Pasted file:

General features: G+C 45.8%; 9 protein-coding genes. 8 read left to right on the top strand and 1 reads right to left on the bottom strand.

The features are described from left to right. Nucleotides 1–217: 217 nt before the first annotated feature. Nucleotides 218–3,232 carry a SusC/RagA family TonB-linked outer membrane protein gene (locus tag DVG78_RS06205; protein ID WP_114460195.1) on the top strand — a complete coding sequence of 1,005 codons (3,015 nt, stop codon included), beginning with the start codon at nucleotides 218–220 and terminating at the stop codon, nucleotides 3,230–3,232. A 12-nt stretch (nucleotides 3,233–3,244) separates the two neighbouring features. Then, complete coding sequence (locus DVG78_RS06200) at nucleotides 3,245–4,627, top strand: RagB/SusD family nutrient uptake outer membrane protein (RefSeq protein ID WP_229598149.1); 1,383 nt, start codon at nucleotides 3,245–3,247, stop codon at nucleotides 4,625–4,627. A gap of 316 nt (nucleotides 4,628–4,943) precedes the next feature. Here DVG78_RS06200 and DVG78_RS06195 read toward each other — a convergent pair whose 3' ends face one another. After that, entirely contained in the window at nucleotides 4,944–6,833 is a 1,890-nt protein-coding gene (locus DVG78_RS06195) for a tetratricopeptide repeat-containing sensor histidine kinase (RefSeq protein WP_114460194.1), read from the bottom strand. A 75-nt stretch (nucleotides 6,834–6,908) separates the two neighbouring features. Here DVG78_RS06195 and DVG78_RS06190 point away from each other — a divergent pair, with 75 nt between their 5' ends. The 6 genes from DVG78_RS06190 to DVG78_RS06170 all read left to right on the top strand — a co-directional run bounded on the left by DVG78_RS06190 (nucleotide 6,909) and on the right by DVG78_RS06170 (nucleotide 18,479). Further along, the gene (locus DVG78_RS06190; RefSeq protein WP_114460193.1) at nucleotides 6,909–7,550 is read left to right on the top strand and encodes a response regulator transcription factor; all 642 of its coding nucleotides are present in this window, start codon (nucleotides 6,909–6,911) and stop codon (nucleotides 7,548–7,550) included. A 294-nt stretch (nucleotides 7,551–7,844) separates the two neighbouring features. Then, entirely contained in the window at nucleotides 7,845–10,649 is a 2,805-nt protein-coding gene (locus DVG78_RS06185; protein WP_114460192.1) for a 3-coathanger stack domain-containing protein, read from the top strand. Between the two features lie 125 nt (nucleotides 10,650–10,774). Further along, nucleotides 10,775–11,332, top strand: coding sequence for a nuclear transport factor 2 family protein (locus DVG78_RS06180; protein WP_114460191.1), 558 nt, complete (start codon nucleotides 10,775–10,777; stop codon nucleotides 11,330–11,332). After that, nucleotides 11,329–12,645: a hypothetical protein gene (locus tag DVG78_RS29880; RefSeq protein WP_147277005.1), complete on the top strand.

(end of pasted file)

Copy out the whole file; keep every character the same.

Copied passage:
General features: G+C 45.8%; 9 protein-coding genes. 8 read left to right on the top strand and 1 reads right to left on the bottom strand.

The features are described from left to right. Nucleotides 1–217: 217 nt before the first annotated feature. Nucleotides 218–3,232 carry a SusC/RagA family TonB-linked outer membrane protein gene (locus tag DVG78_RS06205; protein ID WP_114460195.1) on the top strand — a complete coding sequence of 1,005 codons (3,015 nt, stop codon included), beginning with the start codon at nucleotides 218–220 and terminating at the stop codon, nucleotides 3,230–3,232. A 12-nt stretch (nucleotides 3,233–3,244) separates the two neighbouring features. Then, complete coding sequence (locus DVG78_RS06200) at nucleotides 3,245–4,627, top strand: RagB/SusD family nutrient uptake outer membrane protein (RefSeq protein ID WP_229598149.1); 1,383 nt, start codon at nucleotides 3,245–3,247, stop codon at nucleotides 4,625–4,627. A gap of 316 nt (nucleotides 4,628–4,943) precedes the next feature. Here DVG78_RS06200 and DVG78_RS06195 read toward each other — a convergent pair whose 3' ends face one another. After that, entirely contained in the window at nucleotides 4,944–6,833 is a 1,890-nt protein-coding gene (locus DVG78_RS06195) for a tetratricopeptide repeat-containing sensor histidine kinase (RefSeq protein WP_114460194.1), read from the bottom strand. A 75-nt stretch (nucleotides 6,834–6,908) separates the two neighbouring features. Here DVG78_RS06195 and DVG78_RS06190 point away from each other — a divergent pair, with 75 nt between their 5' ends. The 6 genes from DVG78_RS06190 to DVG78_RS06170 all read left to right on the top strand — a co-directional run bounded on the left by DVG78_RS06190 (nucleotide 6,909) and on the right by DVG78_RS06170 (nucleotide 18,479). Further along, the gene (locus DVG78_RS06190; RefSeq protein WP_114460193.1) at nucleotides 6,909–7,550 is read left to right on the top strand and encodes a response regulator transcription factor; all 642 of its coding nucleotides are present in this window, start codon (nucleotides 6,909–6,911) and stop codon (nucleotides 7,548–7,550) included. A 294-nt stretch (nucleotides 7,551–7,844) separates the two neighbouring features. Then, entirely contained in the window at nucleotides 7,845–10,649 is a 2,805-nt protein-coding gene (locus DVG78_RS06185; protein WP_114460192.1) for a 3-coathanger stack domain-containing protein, read from the top strand. Between the two features lie 125 nt (nucleotides 10,650–10,774). Further along, nucleotides 10,775–11,332, top strand: coding sequence for a nuclear transport factor 2 family protein (locus DVG78_RS06180; protein WP_114460191.1), 558 nt, complete (start codon nucleotides 10,775–10,777; stop codon nucleotides 11,330–11,332). After that, nucleotides 11,329–12,645: a hypothetical protein gene (locus tag DVG78_RS29880; RefSeq protein WP_147277005.1), complete on the top strand.